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How to be CEO: Ben Horowitz’s “The Hard Thing about Hard Things”

August 31, 2014

This is the beginning of a continuing series of reviews about books on management and leadership. Think of it as a “papers we love” but for folks who have chosen to pursue a non-technical path in their engineering careers.

At some point I figure I’d like to be CEO of my own company. So it was with great interest that I picked up Ben Horowitz’s “The Hard Thing about Hard Things”, which is partly a memoir about his time running LoudCloud and Opsware, which he eventually sold to HP in 2007 for about $1.6 billion. Along with Marc Andreessen he then went on to found the well-known Silicon Valley venture capital firm Andreessen Horowitz, which has invested in Facebook, Foursquare, GitHub, Pinterest and Twitter, among others.

From this CV it sounds like he has been wildly successful as an entrepreneur and CEO. But like all Hollywood stories (and Wikipedia articles) it glosses over the twists and turns in his career that, for instance, almost saw LoudCloud go bankrupt several times. (He also pivoted the company from being a cloud services and hosting company to a product company, nearly bankrupting it again.) Horowitz claims that many management books out there only give you advice about the happy path, but don’t teach you how to deal with adversity. That’s where the book comes in: no-nonsense advice about the many difficult situations you’ll find yourself in as a CEO. Read more…

Don’t touch the defaults: The Hippocratic Oath for System Administration

August 22, 2014

caduceusThe Hippocratic Oath, taken by doctors, is often paraphrased as “first, do no harm”. I’d like to note the broad applicability of the Hippocratic Oath to system administration. What, for example, is the first thing that you do when receiving a Severity 1 incident in the middle of the night? Correct answer: Look around at your surroundings but don’t change a bloody thing. No good has ever come to a system administrator whose first response is to pound the keyboard furiously and poke around systems, making random changes. This isn’t Hackers, after all. Like a doctor, you need a hypothesis as to what is wrong before operating on your patient.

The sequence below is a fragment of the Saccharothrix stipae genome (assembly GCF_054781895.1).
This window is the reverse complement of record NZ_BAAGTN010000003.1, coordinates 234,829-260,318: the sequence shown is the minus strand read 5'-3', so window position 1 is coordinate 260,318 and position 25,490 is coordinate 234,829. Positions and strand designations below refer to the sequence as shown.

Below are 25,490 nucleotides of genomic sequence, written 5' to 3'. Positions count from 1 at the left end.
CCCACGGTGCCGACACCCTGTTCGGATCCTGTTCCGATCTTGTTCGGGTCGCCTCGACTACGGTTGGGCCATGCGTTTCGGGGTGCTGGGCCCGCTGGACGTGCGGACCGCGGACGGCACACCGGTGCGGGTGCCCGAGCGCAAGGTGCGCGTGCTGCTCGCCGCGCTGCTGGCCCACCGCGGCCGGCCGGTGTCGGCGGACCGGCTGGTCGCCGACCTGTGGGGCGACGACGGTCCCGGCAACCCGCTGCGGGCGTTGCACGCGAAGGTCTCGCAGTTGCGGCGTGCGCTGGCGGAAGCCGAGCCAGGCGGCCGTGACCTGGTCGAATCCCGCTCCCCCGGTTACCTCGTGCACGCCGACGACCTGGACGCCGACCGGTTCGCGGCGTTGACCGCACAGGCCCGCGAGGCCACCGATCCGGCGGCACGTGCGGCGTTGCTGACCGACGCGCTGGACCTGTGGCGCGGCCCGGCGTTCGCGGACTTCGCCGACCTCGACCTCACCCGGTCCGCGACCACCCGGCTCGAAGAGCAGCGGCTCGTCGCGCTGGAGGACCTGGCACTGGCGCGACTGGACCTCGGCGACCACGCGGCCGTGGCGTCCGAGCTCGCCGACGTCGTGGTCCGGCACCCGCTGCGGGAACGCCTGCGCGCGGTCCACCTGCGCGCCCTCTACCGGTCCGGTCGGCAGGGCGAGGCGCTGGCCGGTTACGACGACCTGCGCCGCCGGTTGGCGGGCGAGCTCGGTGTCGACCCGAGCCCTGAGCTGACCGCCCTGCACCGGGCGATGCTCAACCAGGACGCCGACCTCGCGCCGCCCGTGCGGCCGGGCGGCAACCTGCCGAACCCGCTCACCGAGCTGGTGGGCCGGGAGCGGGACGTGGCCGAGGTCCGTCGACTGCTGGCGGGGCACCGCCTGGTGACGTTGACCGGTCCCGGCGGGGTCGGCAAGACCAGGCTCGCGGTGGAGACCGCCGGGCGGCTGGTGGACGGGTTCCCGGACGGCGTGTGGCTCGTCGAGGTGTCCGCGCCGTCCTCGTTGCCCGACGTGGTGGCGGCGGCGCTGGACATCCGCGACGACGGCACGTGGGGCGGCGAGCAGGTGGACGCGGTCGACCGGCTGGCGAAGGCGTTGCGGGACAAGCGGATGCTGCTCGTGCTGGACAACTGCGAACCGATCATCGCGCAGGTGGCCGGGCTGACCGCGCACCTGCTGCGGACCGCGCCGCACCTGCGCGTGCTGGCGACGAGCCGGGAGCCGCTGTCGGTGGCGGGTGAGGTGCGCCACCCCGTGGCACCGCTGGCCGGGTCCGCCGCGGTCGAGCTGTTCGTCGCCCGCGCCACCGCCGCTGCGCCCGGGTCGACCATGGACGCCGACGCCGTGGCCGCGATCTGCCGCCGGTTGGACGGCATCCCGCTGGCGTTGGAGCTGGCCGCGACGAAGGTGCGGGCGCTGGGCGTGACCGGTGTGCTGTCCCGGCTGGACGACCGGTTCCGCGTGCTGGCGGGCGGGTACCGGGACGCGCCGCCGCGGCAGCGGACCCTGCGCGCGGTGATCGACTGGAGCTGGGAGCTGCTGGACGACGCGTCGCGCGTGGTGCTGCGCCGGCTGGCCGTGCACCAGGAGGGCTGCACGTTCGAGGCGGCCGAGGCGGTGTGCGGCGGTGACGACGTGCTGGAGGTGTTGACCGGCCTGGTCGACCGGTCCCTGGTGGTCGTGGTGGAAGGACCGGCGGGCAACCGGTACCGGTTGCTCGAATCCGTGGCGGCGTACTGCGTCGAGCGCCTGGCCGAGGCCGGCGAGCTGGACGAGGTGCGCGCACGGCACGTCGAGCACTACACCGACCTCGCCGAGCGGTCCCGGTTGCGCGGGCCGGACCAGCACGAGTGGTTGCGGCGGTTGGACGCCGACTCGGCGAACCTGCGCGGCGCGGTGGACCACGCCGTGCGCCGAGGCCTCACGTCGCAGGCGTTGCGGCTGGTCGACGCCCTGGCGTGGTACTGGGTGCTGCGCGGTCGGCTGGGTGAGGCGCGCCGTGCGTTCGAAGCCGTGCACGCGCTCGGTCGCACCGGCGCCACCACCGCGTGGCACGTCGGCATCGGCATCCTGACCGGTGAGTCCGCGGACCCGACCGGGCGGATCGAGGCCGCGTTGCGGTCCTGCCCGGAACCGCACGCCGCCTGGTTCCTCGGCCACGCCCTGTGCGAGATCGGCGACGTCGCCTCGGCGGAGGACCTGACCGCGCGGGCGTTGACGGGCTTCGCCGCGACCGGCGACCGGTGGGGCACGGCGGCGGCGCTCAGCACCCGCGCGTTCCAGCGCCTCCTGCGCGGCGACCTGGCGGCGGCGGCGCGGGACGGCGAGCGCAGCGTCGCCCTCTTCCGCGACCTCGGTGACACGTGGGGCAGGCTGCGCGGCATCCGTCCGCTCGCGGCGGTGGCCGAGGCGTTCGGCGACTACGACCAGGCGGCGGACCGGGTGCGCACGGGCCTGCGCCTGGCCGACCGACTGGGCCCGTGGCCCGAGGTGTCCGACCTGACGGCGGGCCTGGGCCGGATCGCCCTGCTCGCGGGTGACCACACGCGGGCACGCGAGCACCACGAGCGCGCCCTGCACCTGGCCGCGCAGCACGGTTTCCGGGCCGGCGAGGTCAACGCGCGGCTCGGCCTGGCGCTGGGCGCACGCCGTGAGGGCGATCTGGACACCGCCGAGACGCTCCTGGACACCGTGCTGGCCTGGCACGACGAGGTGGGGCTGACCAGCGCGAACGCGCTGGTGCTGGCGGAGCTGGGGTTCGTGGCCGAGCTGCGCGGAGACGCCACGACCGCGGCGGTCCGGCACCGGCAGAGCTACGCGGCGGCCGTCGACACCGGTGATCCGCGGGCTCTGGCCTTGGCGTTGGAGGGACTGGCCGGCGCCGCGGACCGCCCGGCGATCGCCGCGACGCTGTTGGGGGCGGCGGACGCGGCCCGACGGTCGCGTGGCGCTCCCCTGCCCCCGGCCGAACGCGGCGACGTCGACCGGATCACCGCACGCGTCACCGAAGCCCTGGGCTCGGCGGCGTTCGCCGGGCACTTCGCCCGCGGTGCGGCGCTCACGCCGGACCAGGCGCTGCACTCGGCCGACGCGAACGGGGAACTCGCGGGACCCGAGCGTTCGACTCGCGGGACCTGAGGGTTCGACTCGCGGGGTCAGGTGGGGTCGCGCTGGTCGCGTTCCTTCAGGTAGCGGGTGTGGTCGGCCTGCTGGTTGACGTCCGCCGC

Beyond just incident handling, though, I’d like to apply the Hippocratic Oath for System Administration using a philosophy that I call, somewhat uncreatively, leaving the defaults the hell alone. Too often I’ve seen people randomly change configuration settings without a true understanding of why. This behavior applies not only to system administrators randomly tuning Linux kernel parameters or PostgreSQL postgresql.conf settings without rhyme or reason. It also applies to the way in which applications are set up in the first place. In this post, I’ll give you some of my guiding principles for leaving things alone and just accepting the defaults even if you know they might not be optimal. In other words, leave the unnecessary tuning for your car, not your job. Read more…

Why I love working at Chef

March 10, 2014

Chef LogoI started my job at Opscode Chef a little over a year ago, on March 4, 2013. I admit that job-wise, I have a short attention span. Usually by this point in a technology job, I’m getting antsy and bored, but not at Chef. I love working here and I routinely describe it as the best job I’ve ever had in IT, which probably shocks anyone who’s ever known me. On my one-year anniversary, I thought I’d take a little bit of time to unpack why I keep saying that. Read more…

Using a Raspberry Pi as a cheap AirTunes server

January 12, 2014

No_AirPortI hate giving Apple more money than I have to. Sure, I own a MacBook Air and it’s wonderful, but I chafe at Apple charging me $99 for an AirPort Express just to stream music wirelessly to my stereo. I don’t need another Wi-Fi base station, anyway. So I decided to build my own AirTunes server with a Raspberry Pi. Here’s how to do it really easily. Read more…

Canada’s mobile network: hostile to visitors

January 9, 2014
Cutting edge phones in Canada. Just kidding. (CC BY-NC 2.0, Flickr user bec.w)

Cutting edge phones in Canada. Just kidding. (CC BY-NC 2.0, Flickr user bec.w)

Recently my wife and I returned to Toronto for our Christmas holidays. Though we haven’t lived in Canada for over two years, I remember the cellular plans being outrageously expensive compared to the United States or Europe. Since then, it appears they’ve gotten slightly better, but only for residents who have long-term contracts. Visitors, sadly, are out of luck.

Both of us own unlocked iPhone 4Ses, so I thought we could just waltz right into a carrier’s store, buy a SIM card, plunk down some money and get some data for the week. After all, this is what we did over in the United Kingdom in September. Each of us paid £10 for a SIM and got 1 GB of data. (Actually, they give the SIMs away for free. The £10 was just for usage.)

Astonishingly, there’s no such option in Canada. All the plans, even the so-called “prepaid” ones, are designed for long-term-residents. I was told by Virgin and Fido representatives that I’d need a Canadian billing address (!) and the only way to get service for a month would be to sign up and cancel within 30 days. Furthermore, the data rates are outrageous. Here’s what Fido is charging for Data Add-ons for a month:

fido-data-pay-per-use

$35 for 1 GB for a month? Are you kidding me? That’s almost the price of my entire cellular phone plan in the United States for a month!